By Zamira Rahim
March 22, 2017 01:41 PM

This story originally appeared on

Jesus’ tomb is to be officially reopened at a ceremony in Jerusalem’s Old City on Wednesday after a nine month and $4 million restoration, The Guardian reports.

The chamber, thought to be where Jesus’ body was placed after his crucifixion, was last rebuilt in 1810, according to The Guardian. The project was carried out by a group of 50 specialists from the National Technical University of Athens, who worked at night so that the work would not prevent people from visiting the tomb, the paper reports.

RELATED: Here’s Why the U.S. Is Banning Larger Electronics on Some Overseas Flights — Everything We Know Now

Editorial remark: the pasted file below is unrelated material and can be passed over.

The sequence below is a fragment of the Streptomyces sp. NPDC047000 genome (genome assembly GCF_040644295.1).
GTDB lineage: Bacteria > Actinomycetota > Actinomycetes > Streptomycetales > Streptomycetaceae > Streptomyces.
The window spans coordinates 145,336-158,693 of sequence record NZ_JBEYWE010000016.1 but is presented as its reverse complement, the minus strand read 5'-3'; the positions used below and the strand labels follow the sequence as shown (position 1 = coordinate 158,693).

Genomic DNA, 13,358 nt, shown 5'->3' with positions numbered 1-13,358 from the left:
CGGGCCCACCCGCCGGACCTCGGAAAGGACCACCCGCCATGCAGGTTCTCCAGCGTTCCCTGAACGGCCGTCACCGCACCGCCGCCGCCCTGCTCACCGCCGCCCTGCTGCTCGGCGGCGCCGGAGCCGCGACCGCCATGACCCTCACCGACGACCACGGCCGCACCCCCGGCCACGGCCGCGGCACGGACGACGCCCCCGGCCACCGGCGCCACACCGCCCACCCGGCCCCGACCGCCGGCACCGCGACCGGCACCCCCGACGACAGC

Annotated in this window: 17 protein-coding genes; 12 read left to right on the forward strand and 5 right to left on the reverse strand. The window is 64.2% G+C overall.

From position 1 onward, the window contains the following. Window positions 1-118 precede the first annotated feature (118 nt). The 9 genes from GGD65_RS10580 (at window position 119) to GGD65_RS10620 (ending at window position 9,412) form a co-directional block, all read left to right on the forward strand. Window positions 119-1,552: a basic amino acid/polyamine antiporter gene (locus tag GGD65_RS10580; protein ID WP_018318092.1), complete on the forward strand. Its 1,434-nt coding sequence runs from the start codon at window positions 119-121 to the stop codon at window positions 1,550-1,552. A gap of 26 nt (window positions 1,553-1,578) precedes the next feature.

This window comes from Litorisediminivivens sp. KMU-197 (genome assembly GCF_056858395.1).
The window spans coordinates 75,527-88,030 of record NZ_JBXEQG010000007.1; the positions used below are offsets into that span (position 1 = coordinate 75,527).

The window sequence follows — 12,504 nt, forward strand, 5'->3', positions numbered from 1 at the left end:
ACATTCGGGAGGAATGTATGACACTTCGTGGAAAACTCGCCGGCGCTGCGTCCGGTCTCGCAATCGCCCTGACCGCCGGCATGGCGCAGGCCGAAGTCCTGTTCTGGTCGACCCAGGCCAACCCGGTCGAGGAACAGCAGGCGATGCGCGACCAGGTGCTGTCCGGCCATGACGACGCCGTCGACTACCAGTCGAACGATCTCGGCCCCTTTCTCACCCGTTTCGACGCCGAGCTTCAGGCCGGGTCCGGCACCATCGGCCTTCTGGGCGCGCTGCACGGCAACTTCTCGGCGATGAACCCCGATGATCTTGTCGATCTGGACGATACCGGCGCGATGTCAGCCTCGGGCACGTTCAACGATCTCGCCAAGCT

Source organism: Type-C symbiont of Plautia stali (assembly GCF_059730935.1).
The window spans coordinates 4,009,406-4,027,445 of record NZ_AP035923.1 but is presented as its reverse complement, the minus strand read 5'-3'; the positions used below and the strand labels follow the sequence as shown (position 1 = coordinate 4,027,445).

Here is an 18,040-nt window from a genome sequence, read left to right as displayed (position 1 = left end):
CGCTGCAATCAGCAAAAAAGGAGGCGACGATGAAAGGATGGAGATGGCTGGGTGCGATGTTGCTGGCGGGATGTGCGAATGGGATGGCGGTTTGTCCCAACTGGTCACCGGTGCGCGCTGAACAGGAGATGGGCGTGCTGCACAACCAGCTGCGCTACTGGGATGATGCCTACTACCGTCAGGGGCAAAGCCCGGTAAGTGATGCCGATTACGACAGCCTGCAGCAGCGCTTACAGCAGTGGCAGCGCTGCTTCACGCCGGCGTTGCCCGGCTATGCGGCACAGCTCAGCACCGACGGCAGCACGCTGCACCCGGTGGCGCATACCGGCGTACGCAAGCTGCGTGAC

“If the intervention hadn’t happened now, there is a very great risk that there could have been a collapse,” Bonnie Burnham from the World Monuments Fund told the Associated Press.

Ecumenical Patriarch Bartholomew I, who is the leader of Orthodox Christians, will attend the ceremony and represent the Pope.

RELATED: American Tourists Could Soon Need Visas to Visit Europe

The Church of the Holy Sepulchre covers the site, which is visited by people from around the world. The tomb is considered the holiest place in the Christian faith.